Recovery From the Age of Discovery
The Next Four Years of Turkish Foreign Policy
July 27, 2011
On June 12, 2011, Turks gave Prime Minister Recep Tayyip Erdogan a clear mandate for another term in ofce. Erdogan thus ensured his place in the history books as the most successful politician in the land. He has won three consecutive elections, increasing his share of the total vote each time. The ruling Justice and Development Party (AKP) came to power in 2002 with 34 percent of the national vote. With Erdogan at the helm, the AKP increased this to 47 percent of the vote in the 2007 elections and 50 percent in the 2011 elections. This electoral victory will also be interpreted as a vindication of the more assertive and ambitious foreign policy that Erdogan and Foreign Minister Ahmet Davutoglu had been championing. The AKP’s foreign policy narrative has become the overriding paradigm for a signicant part of Turkish public opinion. It is no coincidence that, in his speech on the evening of the elections, Erdogan chose to speak about Sarajevo, Damascus, Ramallah, and Jerusalem as part of his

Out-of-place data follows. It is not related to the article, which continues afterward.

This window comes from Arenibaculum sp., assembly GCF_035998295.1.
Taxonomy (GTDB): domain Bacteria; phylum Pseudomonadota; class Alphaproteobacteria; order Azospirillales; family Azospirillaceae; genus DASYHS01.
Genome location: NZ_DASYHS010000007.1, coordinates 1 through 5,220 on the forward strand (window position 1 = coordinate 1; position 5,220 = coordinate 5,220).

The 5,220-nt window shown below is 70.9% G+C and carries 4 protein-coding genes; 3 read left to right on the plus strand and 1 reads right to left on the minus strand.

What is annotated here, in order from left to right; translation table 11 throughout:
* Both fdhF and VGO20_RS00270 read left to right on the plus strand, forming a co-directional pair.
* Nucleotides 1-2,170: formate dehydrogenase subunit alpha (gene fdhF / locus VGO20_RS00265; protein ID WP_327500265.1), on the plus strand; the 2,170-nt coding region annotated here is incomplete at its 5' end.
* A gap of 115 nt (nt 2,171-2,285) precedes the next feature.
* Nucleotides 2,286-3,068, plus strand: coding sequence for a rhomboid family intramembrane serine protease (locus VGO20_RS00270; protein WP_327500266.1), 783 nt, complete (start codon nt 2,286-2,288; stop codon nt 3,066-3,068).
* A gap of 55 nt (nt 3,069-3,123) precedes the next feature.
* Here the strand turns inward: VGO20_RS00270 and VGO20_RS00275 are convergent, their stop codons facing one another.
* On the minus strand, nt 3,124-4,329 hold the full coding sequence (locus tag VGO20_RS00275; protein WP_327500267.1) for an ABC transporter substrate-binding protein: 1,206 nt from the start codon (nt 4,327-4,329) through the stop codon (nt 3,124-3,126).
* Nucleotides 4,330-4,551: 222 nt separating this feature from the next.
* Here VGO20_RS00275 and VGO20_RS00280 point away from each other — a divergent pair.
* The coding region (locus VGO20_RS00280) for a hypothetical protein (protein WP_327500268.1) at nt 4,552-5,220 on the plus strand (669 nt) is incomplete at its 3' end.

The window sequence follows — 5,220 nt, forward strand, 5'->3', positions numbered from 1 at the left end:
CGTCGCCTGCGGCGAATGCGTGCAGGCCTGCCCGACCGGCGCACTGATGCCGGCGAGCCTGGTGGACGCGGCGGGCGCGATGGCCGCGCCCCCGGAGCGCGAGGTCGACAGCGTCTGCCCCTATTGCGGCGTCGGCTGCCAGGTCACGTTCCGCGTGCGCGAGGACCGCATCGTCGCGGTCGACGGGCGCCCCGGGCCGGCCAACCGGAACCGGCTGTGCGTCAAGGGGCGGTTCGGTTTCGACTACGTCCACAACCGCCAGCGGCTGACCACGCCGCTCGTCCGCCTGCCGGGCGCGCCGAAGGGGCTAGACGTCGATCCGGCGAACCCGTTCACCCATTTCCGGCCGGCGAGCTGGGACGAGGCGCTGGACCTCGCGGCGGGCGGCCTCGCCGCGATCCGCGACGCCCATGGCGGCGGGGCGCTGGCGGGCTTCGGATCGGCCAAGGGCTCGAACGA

Having received a renewed, strong popular mandate, the government in Ankara will be all the more comfortable in its role as a regional power.
From Conceptualization to Full Implementation: The Middle East in Turkish Foreign Policy
The next four years of foreign policy undertaken by the AKP-led government in Ankara will be characterized by the growing importance of the Middle East and North Africa (MENA). During the rst AKP era (2002–2007), the MENA region was at best a side show in Turkey’s international relations. The focus was on the European Union (EU) and, to the extent that the countries in the region had a place in Turkish foreign policy thinking, it was to counter and contain the emerging security challenges associated with neighboring countries like Iraq and Syria. The second AKP era (2007–2011) witnessed the conceptualization of a new Turkish foreign policy under Davutoglu, who took ofce in 2009, which rmly placed the MENA region at the center of Turkish diplomacy. The third AKP era will now consolidate this trend and seek to cement a virtuous cycle of political and economic cooperation between Turkey and the newly democratizing Arab states.